It will come as a surprise to exactly no one that knows me well that I have always wanted to be a mother. A former classmate recalls me stating the fact with unmatched conviction when I was in the sixth grade. I was eleven years old and still, the only thing I really wanted to do with my life was to have children. Everything else in the background or my future was diluted and blurry but I knew I wanted to be a mother and I knew I wanted to have more than one child. As an only child until the age of 10 1/2 with few cousins and even fewer close friends, I remembered thinking I didn’t want my children to feel this lonely. I didn’t want my child to grow up and think to himself “I wish I knew what it was like to have a brother/sister.” That’s not to say that my mom wasn’t an amazing mother. In fact, if she hadn’t been so amazing my thoughts on this subject would probably be the polar opposite of what they were and what they are now.
When James was born via emergency c-section, my doctor informed me I had fibroid tumors in my uterus and seemed surprised I got pregnant in the first place. With every follow-up exam I asked her to elaborate. I wanted to know how many, how large, what kind (there are at least 4 different kinds) and what kind of treatment options were available to me. None of these questions were answered. She’d shoo me out of the office with the promise that we would discuss it at a later time. She planted the roots of a terrible weed in my brain and refused to reap what she sowed. I would be lying if I didn’t tell you I spent many a night awake in bed thinking of all the terrible invaders in my body and all of the dreams they were drastically changing.
I’m going to stop here and address what always seems to be the elephant in the room whenever a woman starts lamenting that she can’t bear children. Let me state, on the record, If I were not able to have more children of my own, I would have absolutely no problem adopting a child. I would be the best mom I could possibly be even if I were not the birth mother. Would I consider adoption in the future even if I’m able to bear another child on my own? Absolutely.
I decided that I was going to see a new doctor. I decided on a local clinic that is affiliated with the Woman’s Hospital of Texas. I would see the doctor here and deliver a child in Houston, should I become pregnant. I had to reschedule the appointment three times because my body that had never worked quite right decided to start trying to work. Upon finally reporting to my appointment, I was first brought in to the doctor’s office for an interview of sorts. This was already a better appointment than I ever had with my previous doctor and I hadn’t even met her yet. After a few minutes of speaking I told her about why I left my last doctor. The new doctor understood why I was upset and promised to help put my mind at ease, even if it meant ordering an ultrasound so I could see for myself. After my exam, she sat down on her chair, looked up at me and said “Ashleigh, sometimes women can develop fibroids during their pregnancy, and then they will either disappear or shrink drastically postpartum.” I was a little confused. “Your uterus is perfectly normal and perfectly healthy. You do not have fibroids.” I proceeded to have an out of body experience. I floated to the ceiling and looked down at myself as my eyes began to water and I clasped my hands under my chin. Dr. Happiness (as she will henceforth be called unless you have a better idea) told me she saw absolutely no reason I wouldn’t be able to have baby number two this year. She wrote me a prescription for prenatal vitamins and said she hoped to see me back again soon. She paused, and added not to be afraid to come back if we find we are having trouble and want to talk about testing. In the span of a 30 minute appointment she completely erased almost every negative thought I’d ever had and made me feel bullet-proof. And I can’t tell you how much that means.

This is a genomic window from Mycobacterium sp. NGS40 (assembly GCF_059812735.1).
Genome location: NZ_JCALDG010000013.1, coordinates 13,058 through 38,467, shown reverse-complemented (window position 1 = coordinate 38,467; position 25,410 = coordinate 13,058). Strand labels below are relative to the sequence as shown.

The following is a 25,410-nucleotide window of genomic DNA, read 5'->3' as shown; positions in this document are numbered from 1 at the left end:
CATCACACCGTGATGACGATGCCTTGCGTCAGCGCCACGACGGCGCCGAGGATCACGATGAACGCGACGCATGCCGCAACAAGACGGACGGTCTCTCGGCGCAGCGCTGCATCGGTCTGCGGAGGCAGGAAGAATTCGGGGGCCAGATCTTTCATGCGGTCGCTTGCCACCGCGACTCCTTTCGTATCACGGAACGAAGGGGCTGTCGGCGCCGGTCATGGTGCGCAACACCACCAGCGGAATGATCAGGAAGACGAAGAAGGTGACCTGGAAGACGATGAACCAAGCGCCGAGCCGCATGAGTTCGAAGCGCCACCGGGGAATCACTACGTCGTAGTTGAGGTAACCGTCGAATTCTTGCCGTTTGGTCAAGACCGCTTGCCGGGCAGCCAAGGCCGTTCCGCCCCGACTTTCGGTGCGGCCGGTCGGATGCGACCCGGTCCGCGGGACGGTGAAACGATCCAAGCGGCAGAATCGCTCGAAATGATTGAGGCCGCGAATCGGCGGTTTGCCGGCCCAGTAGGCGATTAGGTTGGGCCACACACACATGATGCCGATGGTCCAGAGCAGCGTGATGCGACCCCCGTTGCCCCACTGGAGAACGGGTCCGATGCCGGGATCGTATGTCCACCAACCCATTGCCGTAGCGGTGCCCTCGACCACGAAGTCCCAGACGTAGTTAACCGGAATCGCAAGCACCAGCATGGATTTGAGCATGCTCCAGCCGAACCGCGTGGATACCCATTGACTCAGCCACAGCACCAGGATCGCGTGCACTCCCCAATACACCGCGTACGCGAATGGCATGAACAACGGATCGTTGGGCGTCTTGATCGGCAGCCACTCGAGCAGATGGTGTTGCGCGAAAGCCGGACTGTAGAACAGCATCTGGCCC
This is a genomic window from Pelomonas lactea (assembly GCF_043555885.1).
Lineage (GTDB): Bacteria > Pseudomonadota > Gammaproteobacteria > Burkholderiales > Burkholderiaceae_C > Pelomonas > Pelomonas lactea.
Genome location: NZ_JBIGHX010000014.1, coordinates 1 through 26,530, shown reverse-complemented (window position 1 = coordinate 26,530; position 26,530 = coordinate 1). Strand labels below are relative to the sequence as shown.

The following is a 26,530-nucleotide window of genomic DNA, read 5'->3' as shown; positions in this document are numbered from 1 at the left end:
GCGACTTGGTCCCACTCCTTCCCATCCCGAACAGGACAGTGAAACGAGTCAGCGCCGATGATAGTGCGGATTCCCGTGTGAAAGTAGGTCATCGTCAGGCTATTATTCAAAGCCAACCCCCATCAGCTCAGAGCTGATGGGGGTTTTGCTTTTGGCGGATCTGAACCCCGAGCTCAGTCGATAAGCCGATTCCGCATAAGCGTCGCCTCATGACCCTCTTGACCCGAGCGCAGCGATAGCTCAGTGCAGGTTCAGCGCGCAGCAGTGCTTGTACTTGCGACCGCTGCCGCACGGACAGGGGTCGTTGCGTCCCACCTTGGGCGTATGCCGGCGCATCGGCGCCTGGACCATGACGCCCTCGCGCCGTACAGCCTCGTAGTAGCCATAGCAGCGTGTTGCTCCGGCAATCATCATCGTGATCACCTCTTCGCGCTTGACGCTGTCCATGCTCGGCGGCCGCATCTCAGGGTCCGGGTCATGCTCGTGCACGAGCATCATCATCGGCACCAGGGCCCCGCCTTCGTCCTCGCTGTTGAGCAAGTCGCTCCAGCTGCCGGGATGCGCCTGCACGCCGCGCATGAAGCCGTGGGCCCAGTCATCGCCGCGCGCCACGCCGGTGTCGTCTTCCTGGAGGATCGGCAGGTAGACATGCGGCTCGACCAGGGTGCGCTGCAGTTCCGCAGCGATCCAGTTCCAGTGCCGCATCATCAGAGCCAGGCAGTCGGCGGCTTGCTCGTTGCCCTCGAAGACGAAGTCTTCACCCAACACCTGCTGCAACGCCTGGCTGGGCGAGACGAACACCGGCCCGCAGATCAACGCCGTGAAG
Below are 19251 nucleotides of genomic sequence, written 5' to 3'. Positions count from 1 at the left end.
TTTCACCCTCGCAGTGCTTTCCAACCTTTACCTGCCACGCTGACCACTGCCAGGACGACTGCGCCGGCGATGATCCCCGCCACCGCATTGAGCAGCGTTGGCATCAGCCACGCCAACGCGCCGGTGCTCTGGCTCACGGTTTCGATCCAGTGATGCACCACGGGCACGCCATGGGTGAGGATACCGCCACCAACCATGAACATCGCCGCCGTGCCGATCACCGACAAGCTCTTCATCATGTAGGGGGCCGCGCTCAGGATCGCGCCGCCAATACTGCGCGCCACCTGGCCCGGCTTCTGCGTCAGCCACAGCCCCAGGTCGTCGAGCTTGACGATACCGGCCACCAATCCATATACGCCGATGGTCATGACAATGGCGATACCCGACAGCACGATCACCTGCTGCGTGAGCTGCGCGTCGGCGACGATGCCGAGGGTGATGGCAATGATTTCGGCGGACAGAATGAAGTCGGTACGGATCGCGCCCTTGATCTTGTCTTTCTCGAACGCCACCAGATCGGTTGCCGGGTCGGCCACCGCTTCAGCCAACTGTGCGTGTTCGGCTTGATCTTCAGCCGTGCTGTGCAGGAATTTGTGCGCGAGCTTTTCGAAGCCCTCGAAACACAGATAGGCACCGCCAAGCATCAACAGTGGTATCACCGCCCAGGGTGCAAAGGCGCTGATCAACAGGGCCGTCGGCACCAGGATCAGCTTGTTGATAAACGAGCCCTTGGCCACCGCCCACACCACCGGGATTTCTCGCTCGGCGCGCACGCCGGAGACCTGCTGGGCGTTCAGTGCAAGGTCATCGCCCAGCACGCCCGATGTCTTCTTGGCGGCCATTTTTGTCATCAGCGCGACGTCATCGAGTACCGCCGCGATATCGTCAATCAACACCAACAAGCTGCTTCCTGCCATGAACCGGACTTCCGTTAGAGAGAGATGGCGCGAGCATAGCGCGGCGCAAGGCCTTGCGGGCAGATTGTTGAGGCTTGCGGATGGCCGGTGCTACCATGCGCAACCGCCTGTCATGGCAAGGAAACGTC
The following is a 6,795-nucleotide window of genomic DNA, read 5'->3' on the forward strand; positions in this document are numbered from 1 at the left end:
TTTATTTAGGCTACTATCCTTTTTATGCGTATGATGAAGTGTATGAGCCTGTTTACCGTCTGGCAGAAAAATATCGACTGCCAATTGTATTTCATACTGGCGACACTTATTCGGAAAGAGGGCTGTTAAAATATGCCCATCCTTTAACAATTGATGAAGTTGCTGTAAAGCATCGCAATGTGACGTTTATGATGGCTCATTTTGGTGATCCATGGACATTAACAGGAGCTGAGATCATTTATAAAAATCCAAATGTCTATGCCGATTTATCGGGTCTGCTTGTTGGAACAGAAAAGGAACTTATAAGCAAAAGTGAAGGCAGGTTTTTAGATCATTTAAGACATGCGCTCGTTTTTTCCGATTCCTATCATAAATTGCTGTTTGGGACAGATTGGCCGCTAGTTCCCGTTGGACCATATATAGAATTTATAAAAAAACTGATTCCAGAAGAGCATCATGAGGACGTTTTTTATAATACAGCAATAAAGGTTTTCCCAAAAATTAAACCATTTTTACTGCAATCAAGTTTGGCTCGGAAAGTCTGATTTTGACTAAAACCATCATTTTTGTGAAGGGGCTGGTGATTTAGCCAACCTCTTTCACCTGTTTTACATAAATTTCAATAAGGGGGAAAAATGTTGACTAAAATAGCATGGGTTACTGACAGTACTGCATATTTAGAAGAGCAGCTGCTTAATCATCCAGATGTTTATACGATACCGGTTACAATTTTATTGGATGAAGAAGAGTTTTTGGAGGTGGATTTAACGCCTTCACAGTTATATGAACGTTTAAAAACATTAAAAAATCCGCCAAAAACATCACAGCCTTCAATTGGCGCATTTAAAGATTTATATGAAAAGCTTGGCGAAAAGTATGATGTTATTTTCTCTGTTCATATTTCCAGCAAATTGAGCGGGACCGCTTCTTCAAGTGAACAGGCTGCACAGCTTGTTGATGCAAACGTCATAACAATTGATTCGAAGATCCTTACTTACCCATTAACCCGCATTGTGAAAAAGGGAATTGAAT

I am young. I am not even 25 years old. I’ve heard the line “Oh but you have plenty of time, why are you rushing?”. Anyone who knows me and knows me well will know that I am not your average 25 year old. I met and married the love of my life when I was barely 20 years old. I had my first child at 22. I’ll hopefully have my second child at 25. I can’t explain to you why my age doesn’t matter in this situation. It can’t and won’t be properly understood unless you take the chance to really get to know me. When you take the chance to know me, you’ll know that beyond all the silly and sarcasm is a woman who will spend her life loving her children and being the best mom she can be.